After a grand welcome by the director and deputy director, I came across my fellow participants who had to fly for over 26 hours to attend the program; that shows our enthusiasm for the program (I, myself, travelled for 15 hours).

 

Each day started with an absolutely amazing lecture by great professors like Paul Kennedy, John Gaddis, Ted Wittenstein, Oona Hathaway or with the inspiring anecdotes of brilliant diplomats like Jake Sullivan and John Negroponte, after which all the 200 ignited minds would eagerly raise their hands in the hope of getting answers to their innumerable queries—some serious, few philosophical and others career-oriented. Then we would make our way to the discussion sections where, in groups of 10, we would enthusiastically deliberate more deeply on the questions raised in the lecture and try to figure out solutions. But the most interesting fact was that despite being so different in so many different aspects, we never differed in our views and hence, almost everytime, we had a very sophisticated debate which would end with happy consensus on a crucial matter.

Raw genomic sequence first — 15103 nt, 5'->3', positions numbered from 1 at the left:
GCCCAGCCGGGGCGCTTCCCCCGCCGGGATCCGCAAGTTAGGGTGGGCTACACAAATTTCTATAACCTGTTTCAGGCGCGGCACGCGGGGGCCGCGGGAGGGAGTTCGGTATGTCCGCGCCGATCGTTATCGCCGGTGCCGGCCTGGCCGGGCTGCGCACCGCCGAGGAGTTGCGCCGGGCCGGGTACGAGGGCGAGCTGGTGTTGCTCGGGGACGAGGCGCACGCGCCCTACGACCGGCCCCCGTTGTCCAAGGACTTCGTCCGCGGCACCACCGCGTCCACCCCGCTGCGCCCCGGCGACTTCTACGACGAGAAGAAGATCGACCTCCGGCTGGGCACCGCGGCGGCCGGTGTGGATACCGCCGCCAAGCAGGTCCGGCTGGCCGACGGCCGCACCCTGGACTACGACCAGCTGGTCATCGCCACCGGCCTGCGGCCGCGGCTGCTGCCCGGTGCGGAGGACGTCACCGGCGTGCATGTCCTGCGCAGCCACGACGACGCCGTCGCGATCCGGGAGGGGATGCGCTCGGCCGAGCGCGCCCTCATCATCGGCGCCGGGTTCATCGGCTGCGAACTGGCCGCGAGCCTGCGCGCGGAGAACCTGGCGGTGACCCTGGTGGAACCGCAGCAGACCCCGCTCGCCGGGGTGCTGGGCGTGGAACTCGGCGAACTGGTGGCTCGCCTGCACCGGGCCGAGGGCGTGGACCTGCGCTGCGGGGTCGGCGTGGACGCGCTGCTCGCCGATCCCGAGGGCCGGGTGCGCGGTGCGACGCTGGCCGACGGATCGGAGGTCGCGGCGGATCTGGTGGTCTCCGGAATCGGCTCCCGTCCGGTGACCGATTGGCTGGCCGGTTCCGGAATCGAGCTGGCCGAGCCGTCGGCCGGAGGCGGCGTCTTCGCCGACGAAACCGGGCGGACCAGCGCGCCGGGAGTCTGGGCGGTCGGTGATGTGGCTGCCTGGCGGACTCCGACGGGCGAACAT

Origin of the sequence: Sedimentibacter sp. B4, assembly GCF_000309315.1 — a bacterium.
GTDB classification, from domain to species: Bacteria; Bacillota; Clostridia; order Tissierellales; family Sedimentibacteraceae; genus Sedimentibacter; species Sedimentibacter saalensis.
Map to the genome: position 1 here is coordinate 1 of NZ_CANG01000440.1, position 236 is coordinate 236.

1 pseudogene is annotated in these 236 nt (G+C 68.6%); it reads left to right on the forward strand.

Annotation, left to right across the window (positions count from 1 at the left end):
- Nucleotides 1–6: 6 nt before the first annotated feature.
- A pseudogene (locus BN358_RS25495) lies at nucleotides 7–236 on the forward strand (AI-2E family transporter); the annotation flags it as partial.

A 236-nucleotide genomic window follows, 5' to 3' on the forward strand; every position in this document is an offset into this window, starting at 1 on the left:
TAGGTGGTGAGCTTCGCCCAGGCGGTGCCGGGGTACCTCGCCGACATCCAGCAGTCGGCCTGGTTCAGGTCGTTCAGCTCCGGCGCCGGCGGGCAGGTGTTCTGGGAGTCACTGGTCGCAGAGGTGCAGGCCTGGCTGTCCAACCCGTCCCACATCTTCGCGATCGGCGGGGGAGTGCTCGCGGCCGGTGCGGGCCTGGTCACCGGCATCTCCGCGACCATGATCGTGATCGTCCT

Next, we would head to the magnificent dining hall of JE (that's how we used to refer to Jonathan Edwards), where we filled not only our stomachs with scrumptious food but also our brains with various facts on diverse issues ranging from purely academic to completely non-academic stuff like sports, culture and films. We were also taken to watch a movie called “The Square,” which was based on the Tahrir Square issue in Egypt. We met regularly for our seminars which were largely based on international problems like hunger, undemocratic regime, nuclear war and territorial disputes. Here, we were taught the art of negotiation.